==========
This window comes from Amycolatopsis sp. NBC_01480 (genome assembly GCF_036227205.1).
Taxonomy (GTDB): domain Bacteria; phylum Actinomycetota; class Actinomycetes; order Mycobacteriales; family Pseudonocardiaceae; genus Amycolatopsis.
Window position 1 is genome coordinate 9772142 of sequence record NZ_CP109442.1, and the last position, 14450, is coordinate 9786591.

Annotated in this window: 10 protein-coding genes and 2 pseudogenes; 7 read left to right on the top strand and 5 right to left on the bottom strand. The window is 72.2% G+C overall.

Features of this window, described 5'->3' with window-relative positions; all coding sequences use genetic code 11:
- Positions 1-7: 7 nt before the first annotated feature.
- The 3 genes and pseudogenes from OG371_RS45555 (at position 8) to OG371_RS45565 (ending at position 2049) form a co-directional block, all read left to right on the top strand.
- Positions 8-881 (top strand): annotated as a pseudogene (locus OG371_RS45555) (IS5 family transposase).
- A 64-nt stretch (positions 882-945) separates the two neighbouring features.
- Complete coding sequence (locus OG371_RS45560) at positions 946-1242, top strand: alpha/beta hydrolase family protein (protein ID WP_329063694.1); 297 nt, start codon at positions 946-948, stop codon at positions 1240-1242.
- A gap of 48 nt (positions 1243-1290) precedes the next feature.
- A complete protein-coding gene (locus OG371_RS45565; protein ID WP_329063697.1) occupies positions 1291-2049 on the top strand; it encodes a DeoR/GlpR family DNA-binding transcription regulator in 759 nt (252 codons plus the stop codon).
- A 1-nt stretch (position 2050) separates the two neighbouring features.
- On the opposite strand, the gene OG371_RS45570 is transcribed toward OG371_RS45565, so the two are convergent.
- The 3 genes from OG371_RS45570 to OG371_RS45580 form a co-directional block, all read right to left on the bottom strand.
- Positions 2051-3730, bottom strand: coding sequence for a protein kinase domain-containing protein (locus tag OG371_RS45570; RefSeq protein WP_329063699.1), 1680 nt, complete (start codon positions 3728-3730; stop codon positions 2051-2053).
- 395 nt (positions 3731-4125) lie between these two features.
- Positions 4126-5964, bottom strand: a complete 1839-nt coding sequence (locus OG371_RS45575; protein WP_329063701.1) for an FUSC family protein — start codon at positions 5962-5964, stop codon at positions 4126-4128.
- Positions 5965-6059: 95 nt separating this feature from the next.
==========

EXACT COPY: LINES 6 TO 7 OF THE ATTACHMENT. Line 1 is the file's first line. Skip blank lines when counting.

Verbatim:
- Positions 1-7: 7 nt before the first annotated feature.
- The 3 genes and pseudogenes from OG371_RS45555 (at position 8) to OG371_RS45565 (ending at position 2049) form a co-directional block, all read left to right on the top strand.